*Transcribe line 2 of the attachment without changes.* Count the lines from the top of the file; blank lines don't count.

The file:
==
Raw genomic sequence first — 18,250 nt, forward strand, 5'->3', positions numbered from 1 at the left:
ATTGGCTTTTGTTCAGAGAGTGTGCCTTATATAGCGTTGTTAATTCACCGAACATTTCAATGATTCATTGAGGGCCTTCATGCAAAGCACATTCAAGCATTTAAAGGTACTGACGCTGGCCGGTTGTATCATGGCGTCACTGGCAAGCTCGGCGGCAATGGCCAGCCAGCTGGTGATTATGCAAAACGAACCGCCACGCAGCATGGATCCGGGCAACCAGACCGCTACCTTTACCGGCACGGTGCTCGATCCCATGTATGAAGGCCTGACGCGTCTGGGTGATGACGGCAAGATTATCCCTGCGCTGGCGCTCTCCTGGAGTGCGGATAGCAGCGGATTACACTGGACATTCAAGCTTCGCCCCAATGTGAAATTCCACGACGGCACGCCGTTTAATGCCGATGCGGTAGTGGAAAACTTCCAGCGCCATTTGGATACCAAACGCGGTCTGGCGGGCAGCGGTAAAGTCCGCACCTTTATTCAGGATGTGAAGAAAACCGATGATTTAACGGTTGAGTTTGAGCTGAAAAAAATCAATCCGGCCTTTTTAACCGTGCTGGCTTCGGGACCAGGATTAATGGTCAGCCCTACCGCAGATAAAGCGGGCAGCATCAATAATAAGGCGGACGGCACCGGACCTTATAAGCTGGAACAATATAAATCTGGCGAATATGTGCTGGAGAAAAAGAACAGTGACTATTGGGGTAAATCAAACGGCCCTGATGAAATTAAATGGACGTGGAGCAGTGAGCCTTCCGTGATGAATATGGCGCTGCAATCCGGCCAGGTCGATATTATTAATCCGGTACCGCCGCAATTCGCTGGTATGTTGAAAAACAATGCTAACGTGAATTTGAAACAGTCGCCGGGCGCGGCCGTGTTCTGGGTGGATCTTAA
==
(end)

ATTGGCTTTTGTTCAGAGAGTGTGCCTTATATAGCGTTGTTAATTCACCGAACATTTCAATGATTCATTGAGGGCCTTCATGCAAAGCACATTCAAGCATTTAAAGGTACTGACGCTGGCCGGTTGTATCATGGCGTCACTGGCAAGCTCGGCGGCAATGGCCAGCCAGCTGGTGATTATGCAAAACGAACCGCCACGCAGCATGGATCCGGGCAACCAGACCGCTACCTTTACCGGCACGGTGCTCGATCCCATGTATGAAGGCCTGACGCGTCTGGGTGATGACGGCAAGATTATCCCTGCGCTGGCGCTCTCCTGGAGTGCGGATAGCAGCGGATTACACTGGACATTCAAGCTTCGCCCCAATGTGAAATTCCACGACGGCACGCCGTTTAATGCCGATGCGGTAGTGGAAAACTTCCAGCGCCATTTGGATACCAAACGCGGTCTGGCGGGCAGCGGTAAAGTCCGCACCTTTATTCAGGATGTGAAGAAAACCGATGATTTAACGGTTGAGTTTGAGCTGAAAAAAATCAATCCGGCCTTTTTAACCGTGCTGGCTTCGGGACCAGGATTAATGGTCAGCCCTACCGCAGATAAAGCGGGCAGCATCAATAATAAGGCGGACGGCACCGGACCTTATAAGCTGGAACAATATAAATCTGGCGAATATGTGCTGGAGAAAAAGAACAGTGACTATTGGGGTAAATCAAACGGCCCTGATGAAATTAAATGGACGTGGAGCAGTGAGCCTTCCGTGATGAATATGGCGCTGCAATCCGGCCAGGTCGATATTATTAATCCGGTACCGCCGCAATTCGCTGGTATGTTGAAAAACAATGCTAACGTGAATTTGAAACAGTCGCCGGGCGCGGCCGTGTTCTGGGTGGATCTTAA